Circumbinary planets were once relegated to only science fiction, but thanks to data collected from NASA's Kepler mission, astronomers now know that multiple star systems are more common than previously thought. While many may not have planets of their own, roughly half the stars in the sky are made up of double, triple or quaternary formations. The other half are single stars like our sun, yet despite their quantity, scientists understand very little about the planets that form around multiple star systems.
"When a planet orbits two stars, it can be a bit more complicated to find because both of its stars are also moving through space," said David Martin, co-author of the study and NASA Sagan Fellow in astronomy at The Ohio State University. "So how we can detect these stars' exoplanets, and the way in which they are formed, are all quite different."
The newly discovered system is called TOI-1338/BEBOP-1 for the planetary detection survey Binaries Escorted by Orbiting Planets, the team initiated to increase the number of known circumbinary planets. To date, it is only the second binary star system known to host multiple planets ever confirmed. Only 12 circumbinary planet systems have ever been discovered.
At the heart of their finding, the study revealed a large gas giant, which has an orbital period around the two stars of 215 days.
But what makes their discovery so special, Martin said, is how the planet was located. Of the more than 5,000 worlds that astronomers have found since the first exoplanet was discovered in 1995, most have been tracked down using a technique called the transit method. Widely considered to be the most effective way of proving the existence of other worlds, the method allows astronomers to indirectly detect a planet by measuring a dip in the brightness of light when a planet crosses between a star and an observer on Earth.
However, in this study, researchers detail the first-ever detection of a known circumbinary planet solely using observations made with the radial velocities method, an approach that relies on measuring the gravitational shifts planets exert on their host stars over time. It's the same approach used to find the 1995 exoplanet, now known as Dimidium.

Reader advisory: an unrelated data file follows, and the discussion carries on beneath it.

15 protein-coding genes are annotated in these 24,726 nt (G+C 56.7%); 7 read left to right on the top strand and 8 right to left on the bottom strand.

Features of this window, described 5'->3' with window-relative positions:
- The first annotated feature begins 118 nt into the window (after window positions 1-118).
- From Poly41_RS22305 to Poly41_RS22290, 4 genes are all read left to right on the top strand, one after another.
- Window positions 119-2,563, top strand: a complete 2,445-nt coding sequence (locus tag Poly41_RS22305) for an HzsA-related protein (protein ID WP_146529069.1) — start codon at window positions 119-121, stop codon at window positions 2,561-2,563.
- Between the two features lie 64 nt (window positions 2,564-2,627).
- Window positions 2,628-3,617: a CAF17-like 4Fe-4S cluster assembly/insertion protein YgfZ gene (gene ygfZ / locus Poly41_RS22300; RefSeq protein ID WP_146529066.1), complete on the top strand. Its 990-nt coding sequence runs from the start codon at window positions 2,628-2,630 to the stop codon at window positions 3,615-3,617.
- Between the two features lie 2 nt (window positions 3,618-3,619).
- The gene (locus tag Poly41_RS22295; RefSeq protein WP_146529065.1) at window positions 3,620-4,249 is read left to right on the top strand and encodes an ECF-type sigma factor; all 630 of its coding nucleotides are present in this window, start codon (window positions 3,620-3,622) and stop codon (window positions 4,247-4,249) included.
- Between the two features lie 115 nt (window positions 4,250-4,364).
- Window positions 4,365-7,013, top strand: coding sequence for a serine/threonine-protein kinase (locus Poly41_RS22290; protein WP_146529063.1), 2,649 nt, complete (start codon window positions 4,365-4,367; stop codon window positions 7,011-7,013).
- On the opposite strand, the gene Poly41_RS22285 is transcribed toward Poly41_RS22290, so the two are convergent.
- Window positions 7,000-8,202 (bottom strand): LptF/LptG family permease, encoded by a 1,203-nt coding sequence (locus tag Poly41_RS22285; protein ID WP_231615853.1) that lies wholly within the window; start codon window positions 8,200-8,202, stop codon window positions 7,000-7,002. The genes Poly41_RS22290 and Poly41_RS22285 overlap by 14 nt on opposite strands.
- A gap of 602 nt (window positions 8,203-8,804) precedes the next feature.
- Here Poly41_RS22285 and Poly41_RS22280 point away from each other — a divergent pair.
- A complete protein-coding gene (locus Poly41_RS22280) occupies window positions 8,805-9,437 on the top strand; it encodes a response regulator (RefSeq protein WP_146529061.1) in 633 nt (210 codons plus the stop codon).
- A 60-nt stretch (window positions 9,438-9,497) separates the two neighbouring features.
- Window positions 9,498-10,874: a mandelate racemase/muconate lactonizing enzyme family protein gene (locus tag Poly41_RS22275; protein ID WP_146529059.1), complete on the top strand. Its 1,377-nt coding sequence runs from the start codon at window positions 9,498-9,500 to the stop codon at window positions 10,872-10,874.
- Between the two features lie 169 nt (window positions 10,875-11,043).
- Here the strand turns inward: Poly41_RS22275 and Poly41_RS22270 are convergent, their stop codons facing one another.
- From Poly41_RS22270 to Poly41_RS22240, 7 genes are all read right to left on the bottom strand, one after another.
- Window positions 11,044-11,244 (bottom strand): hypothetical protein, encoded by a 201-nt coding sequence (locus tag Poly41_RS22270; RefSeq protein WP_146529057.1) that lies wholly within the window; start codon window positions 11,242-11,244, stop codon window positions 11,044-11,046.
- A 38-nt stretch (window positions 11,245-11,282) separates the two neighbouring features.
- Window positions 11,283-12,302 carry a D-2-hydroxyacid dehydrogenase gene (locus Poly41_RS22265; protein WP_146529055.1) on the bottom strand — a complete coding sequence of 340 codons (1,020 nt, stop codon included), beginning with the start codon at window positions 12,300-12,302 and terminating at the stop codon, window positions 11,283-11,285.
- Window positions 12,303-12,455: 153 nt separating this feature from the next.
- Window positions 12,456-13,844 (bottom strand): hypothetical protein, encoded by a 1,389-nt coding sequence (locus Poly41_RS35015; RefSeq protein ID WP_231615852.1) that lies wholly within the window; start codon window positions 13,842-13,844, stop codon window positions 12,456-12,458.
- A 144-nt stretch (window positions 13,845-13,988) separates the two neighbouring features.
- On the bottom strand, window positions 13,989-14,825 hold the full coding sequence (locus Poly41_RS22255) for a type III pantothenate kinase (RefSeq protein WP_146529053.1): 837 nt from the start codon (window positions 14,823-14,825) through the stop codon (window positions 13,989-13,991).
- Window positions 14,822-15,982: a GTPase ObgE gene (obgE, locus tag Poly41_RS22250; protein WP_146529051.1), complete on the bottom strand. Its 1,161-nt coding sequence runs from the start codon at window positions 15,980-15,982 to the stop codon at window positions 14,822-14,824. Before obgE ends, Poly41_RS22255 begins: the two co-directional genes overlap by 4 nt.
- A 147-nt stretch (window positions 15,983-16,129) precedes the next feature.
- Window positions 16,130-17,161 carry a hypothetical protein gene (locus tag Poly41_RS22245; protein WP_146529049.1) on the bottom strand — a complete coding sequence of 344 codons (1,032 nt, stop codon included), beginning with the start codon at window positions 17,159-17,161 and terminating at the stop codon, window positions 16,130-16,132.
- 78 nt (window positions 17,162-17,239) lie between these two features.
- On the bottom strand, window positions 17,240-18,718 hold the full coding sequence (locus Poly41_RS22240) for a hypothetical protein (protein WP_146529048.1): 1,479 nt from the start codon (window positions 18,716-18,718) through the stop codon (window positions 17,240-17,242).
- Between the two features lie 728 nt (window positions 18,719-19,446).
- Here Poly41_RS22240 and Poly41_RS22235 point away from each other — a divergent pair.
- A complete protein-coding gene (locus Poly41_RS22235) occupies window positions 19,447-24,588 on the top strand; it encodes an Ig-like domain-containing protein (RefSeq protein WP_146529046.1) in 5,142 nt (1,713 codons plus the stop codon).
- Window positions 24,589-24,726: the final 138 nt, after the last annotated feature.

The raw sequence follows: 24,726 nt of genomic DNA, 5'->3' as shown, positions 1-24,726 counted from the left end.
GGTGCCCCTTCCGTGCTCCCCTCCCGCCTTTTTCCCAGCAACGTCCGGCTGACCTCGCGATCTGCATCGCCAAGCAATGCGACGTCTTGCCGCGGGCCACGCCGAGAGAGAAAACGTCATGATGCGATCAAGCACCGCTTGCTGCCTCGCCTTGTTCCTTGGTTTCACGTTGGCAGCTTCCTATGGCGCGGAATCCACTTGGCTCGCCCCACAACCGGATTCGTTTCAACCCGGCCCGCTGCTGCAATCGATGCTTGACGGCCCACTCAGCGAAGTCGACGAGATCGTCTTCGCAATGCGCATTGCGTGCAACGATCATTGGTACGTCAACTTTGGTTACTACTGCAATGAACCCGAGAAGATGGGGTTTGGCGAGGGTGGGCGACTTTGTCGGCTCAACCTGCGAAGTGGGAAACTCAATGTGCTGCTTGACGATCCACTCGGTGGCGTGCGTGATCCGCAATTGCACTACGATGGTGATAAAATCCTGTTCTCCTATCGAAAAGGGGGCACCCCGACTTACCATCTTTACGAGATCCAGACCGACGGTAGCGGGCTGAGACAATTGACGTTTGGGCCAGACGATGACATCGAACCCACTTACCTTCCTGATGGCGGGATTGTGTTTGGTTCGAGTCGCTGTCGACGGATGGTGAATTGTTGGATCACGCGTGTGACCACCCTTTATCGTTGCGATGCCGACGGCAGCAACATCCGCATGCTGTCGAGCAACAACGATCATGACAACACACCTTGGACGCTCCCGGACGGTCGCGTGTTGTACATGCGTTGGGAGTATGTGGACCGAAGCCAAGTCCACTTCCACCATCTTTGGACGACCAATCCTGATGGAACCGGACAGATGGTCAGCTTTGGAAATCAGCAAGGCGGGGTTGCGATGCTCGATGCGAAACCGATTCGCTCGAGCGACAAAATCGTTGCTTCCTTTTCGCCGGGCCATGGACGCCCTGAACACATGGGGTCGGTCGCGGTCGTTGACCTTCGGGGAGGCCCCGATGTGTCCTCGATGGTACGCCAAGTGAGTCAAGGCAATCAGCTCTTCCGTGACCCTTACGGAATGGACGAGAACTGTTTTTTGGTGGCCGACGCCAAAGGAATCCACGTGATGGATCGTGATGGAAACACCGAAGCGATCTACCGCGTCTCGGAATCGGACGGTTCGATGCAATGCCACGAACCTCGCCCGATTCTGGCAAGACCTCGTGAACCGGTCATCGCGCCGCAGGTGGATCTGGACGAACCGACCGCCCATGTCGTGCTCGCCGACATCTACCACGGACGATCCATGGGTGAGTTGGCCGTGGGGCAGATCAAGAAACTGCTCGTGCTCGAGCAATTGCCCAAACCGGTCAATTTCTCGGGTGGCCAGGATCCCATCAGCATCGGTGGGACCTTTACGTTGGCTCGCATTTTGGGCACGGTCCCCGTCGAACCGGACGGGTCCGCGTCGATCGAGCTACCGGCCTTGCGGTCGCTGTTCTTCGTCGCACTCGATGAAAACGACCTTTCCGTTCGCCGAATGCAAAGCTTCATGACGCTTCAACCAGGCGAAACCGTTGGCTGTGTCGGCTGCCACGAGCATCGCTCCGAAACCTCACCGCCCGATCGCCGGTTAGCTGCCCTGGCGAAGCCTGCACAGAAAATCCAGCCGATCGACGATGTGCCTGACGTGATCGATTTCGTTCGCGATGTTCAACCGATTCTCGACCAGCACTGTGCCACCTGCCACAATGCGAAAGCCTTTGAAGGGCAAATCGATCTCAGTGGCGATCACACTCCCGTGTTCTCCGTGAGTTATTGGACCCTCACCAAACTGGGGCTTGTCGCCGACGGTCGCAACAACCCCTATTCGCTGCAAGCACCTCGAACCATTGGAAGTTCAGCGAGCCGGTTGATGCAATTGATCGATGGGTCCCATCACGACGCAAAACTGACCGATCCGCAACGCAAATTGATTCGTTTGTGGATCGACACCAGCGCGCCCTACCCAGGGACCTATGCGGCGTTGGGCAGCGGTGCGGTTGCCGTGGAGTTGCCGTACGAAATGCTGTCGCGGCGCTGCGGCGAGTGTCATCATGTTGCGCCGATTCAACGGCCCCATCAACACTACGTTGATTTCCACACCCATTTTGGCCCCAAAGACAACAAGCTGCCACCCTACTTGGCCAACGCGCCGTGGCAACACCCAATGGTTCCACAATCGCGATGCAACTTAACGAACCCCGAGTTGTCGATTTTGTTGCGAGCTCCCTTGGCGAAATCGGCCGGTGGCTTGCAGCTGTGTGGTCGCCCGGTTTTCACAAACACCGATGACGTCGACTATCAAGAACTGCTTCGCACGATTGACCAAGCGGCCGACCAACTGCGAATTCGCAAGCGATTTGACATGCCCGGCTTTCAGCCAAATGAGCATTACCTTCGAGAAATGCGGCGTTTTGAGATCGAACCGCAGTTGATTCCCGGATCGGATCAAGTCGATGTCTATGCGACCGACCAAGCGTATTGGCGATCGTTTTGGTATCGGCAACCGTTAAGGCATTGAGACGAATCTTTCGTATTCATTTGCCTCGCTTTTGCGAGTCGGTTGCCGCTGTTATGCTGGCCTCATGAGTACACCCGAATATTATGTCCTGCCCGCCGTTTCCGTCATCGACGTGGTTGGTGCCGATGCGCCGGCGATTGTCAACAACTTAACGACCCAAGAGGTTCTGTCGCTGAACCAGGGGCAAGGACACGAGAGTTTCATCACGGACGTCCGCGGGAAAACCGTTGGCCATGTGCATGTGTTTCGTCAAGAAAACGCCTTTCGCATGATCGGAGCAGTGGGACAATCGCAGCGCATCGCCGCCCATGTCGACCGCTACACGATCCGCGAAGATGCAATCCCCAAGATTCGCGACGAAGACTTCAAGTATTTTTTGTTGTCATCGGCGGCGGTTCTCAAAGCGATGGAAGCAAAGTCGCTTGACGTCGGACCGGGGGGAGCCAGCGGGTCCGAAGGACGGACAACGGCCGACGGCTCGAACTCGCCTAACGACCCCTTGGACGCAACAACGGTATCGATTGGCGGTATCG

"Whereas people were previously able to find planets around single stars using radial velocities pretty easily, this technique was not being successfully used to search for binaries," said Martin.
It's because radial velocities, while successful at detecting planets around single stars, have historically struggled to find planets in binaries where there are multiple sets of stellar spectra, he said. Yet by targeting binaries where one star is much brighter than the other, the BEBOP program could soon help find many more, said Martin.
Previous research has shown that radial velocities could be used to locate a planetary system astronomers were already aware of called Kepler-16, but this study advances that work by discovering a brand new planet.
The discovery could also bode well for scientists devoted to looking for life on other planets, as according to the study, the inner planet already found in this binary system would be a prime candidate for atmospheric study by the James Webb Space Telescope. Atmospheric characterizations search for proof of biological activity and assess the likelihood of a planet having conditions conducive to life as humans on Earth know it.
If NASA does choose to turn Webb's eye toward the planet in this study, it would be the first system of its kind amenable to atmospheric investigation, Martin said. "If we are to unveil the mysteries and intricacies behind circumbinary planets, our discovery provides a new hope," he said.
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